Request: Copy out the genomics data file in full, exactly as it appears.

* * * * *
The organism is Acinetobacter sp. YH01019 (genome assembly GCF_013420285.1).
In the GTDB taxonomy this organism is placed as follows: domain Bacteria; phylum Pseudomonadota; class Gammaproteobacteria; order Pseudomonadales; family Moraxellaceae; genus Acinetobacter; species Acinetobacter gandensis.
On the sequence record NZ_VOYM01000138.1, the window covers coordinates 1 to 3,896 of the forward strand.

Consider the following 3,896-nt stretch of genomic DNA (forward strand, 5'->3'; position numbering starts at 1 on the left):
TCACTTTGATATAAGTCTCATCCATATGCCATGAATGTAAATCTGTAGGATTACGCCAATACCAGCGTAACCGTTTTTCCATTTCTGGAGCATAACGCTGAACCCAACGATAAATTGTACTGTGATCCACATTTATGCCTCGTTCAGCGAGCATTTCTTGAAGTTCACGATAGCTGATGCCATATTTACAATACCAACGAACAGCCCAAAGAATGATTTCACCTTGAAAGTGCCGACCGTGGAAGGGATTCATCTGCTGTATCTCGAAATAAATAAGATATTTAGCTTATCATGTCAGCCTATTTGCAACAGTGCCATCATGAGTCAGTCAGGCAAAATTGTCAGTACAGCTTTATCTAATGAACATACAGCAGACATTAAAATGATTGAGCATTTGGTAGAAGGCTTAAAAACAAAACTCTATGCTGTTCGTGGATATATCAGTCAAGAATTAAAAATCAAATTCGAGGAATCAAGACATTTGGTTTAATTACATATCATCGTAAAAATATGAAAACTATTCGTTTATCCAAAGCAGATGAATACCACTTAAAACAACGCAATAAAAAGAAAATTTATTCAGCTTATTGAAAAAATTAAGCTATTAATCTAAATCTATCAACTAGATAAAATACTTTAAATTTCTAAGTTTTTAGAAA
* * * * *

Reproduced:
The organism is Acinetobacter sp. YH01019 (genome assembly GCF_013420285.1).
In the GTDB taxonomy this organism is placed as follows: domain Bacteria; phylum Pseudomonadota; class Gammaproteobacteria; order Pseudomonadales; family Moraxellaceae; genus Acinetobacter; species Acinetobacter gandensis.
On the sequence record NZ_VOYM01000138.1, the window covers coordinates 1 to 3,896 of the forward strand.

Consider the following 3,896-nt stretch of genomic DNA (forward strand, 5'->3'; position numbering starts at 1 on the left):
TCACTTTGATATAAGTCTCATCCATATGCCATGAATGTAAATCTGTAGGATTACGCCAATACCAGCGTAACCGTTTTTCCATTTCTGGAGCATAACGCTGAACCCAACGATAAATTGTACTGTGATCCACATTTATGCCTCGTTCAGCGAGCATTTCTTGAAGTTCACGATAGCTGATGCCATATTTACAATACCAACGAACAGCCCAAAGAATGATTTCACCTTGAAAGTGCCGACCGTGGAAGGGATTCATCTGCTGTATCTCGAAATAAATAAGATATTTAGCTTATCATGTCAGCCTATTTGCAACAGTGCCATCATGAGTCAGTCAGGCAAAATTGTCAGTACAGCTTTATCTAATGAACATACAGCAGACATTAAAATGATTGAGCATTTGGTAGAAGGCTTAAAAACAAAACTCTATGCTGTTCGTGGATATATCAGTCAAGAATTAAAAATCAAATTCGAGGAATCAAGACATTTGGTTTAATTACATATCATCGTAAAAATATGAAAACTATTCGTTTATCCAAAGCAGATGAATACCACTTAAAACAACGCAATAAAAAGAAAATTTATTCAGCTTATTGAAAAAATTAAGCTATTAATCTAAATCTATCAACTAGATAAAATACTTTAAATTTCTAAGTTTTTAGAAA